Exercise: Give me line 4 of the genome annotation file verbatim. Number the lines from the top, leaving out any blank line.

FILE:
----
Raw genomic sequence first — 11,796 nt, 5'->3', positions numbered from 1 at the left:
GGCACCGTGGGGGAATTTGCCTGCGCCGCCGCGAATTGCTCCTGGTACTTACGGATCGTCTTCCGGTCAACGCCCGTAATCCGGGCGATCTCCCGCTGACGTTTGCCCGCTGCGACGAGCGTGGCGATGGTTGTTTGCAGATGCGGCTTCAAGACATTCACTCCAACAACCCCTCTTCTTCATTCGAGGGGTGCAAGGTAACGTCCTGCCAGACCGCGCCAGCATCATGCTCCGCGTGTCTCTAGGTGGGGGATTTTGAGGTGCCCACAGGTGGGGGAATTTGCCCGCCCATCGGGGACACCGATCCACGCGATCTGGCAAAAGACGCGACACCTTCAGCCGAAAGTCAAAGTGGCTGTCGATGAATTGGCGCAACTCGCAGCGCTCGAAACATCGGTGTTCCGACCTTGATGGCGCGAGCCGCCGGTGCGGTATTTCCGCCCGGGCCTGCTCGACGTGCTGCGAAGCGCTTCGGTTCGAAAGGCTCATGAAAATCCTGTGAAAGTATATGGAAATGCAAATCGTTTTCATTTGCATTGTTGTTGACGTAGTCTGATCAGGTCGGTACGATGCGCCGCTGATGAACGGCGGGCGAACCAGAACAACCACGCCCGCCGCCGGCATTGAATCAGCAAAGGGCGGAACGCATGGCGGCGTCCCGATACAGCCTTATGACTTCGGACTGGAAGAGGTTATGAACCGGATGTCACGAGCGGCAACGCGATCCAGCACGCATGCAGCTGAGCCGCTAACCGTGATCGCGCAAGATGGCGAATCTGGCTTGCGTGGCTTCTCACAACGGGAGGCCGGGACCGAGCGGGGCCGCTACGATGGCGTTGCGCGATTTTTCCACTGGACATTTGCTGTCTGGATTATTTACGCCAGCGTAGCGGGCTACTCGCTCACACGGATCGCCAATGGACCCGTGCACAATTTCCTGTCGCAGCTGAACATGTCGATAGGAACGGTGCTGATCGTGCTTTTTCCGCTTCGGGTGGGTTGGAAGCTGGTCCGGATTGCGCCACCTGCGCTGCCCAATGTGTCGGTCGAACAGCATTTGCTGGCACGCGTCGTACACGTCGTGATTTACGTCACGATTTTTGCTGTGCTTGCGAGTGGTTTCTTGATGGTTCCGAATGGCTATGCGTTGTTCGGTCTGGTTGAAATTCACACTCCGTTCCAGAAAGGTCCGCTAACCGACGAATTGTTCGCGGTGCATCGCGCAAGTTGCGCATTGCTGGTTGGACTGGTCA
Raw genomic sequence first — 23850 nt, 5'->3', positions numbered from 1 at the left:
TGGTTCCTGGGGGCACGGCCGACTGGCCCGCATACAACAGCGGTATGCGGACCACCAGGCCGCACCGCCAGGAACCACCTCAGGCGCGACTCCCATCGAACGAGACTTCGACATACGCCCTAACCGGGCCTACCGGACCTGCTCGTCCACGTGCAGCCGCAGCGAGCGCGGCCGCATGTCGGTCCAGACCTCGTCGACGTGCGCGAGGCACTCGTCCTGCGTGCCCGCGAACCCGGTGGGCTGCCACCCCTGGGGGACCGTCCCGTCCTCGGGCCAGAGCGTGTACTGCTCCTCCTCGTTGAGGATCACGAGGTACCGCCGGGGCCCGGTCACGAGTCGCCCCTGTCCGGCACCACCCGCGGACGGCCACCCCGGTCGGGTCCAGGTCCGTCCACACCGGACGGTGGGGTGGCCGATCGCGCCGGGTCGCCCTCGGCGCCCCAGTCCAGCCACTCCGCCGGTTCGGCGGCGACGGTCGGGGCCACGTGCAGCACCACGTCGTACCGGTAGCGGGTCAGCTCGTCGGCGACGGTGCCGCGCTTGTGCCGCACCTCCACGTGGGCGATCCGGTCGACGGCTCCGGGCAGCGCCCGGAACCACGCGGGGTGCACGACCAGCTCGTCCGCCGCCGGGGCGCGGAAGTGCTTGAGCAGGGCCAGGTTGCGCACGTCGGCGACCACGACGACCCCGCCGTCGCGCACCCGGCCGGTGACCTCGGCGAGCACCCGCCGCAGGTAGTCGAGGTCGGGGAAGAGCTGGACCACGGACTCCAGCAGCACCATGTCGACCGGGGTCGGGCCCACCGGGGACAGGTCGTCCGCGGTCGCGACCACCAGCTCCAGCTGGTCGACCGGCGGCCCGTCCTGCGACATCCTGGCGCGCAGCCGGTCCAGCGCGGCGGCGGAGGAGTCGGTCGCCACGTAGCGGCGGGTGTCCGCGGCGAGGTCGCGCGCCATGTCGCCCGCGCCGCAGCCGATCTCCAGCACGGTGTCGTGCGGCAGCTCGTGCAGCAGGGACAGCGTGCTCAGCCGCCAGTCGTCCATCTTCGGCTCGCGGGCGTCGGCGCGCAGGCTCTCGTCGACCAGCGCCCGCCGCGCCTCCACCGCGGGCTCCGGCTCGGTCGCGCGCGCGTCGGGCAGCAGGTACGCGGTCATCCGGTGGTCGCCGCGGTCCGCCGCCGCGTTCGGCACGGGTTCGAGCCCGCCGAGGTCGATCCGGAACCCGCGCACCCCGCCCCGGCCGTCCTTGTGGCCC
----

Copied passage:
TGGTTCCTGGGGGCACGGCCGACTGGCCCGCATACAACAGCGGTATGCGGACCACCAGGCCGCACCGCCAGGAACCACCTCAGGCGCGACTCCCATCGAACGAGACTTCGACATACGCCCTAACCGGGCCTACCGGACCTGCTCGTCCACGTGCAGCCGCAGCGAGCGCGGCCGCATGTCGGTCCAGACCTCGTCGACGTGCGCGAGGCACTCGTCCTGCGTGCCCGCGAACCCGGTGGGCTGCCACCCCTGGGGGACCGTCCCGTCCTCGGGCCAGAGCGTGTACTGCTCCTCCTCGTTGAGGATCACGAGGTACCGCCGGGGCCCGGTCACGAGTCGCCCCTGTCCGGCACCACCCGCGGACGGCCACCCCGGTCGGGTCCAGGTCCGTCCACACCGGACGGTGGGGTGGCCGATCGCGCCGGGTCGCCCTCGGCGCCCCAGTCCAGCCACTCCGCCGGTTCGGCGGCGACGGTCGGGGCCACGTGCAGCACCACGTCGTACCGGTAGCGGGTCAGCTCGTCGGCGACGGTGCCGCGCTTGTGCCGCACCTCCACGTGGGCGATCCGGTCGACGGCTCCGGGCAGCGCCCGGAACCACGCGGGGTGCACGACCAGCTCGTCCGCCGCCGGGGCGCGGAAGTGCTTGAGCAGGGCCAGGTTGCGCACGTCGGCGACCACGACGACCCCGCCGTCGCGCACCCGGCCGGTGACCTCGGCGAGCACCCGCCGCAGGTAGTCGAGGTCGGGGAAGAGCTGGACCACGGACTCCAGCAGCACCATGTCGACCGGGGTCGGGCCCACCGGGGACAGGTCGTCCGCGGTCGCGACCACCAGCTCCAGCTGGTCGACCGGCGGCCCGTCCTGCGACATCCTGGCGCGCAGCCGGTCCAGCGCGGCGGCGGAGGAGTCGGTCGCCACGTAGCGGCGGGTGTCCGCGGCGAGGTCGCGCGCCATGTCGCCCGCGCCGCAGCCGATCTCCAGCACGGTGTCGTGCGGCAGCTCGTGCAGCAGGGACAGCGTGCTCAGCCGCCAGTCGTCCATCTTCGGCTCGCGGGCGTCGGCGCGCAGGCTCTCGTCGACCAGCGCCCGCCGCGCCTCCACCGCGGGCTCCGGCTCGGTCGCGCGCGCGTCGGGCAGCAGGTACGCGGTCATCCGGTGGTCGCCGCGGTCCGCCGCCGCGTTCGGCACGGGTTCGAGCCCGCCGAGGTCGATCCGGAACCCGCGCACCCCGCCCCGGCCGTCCTTGTGGCCC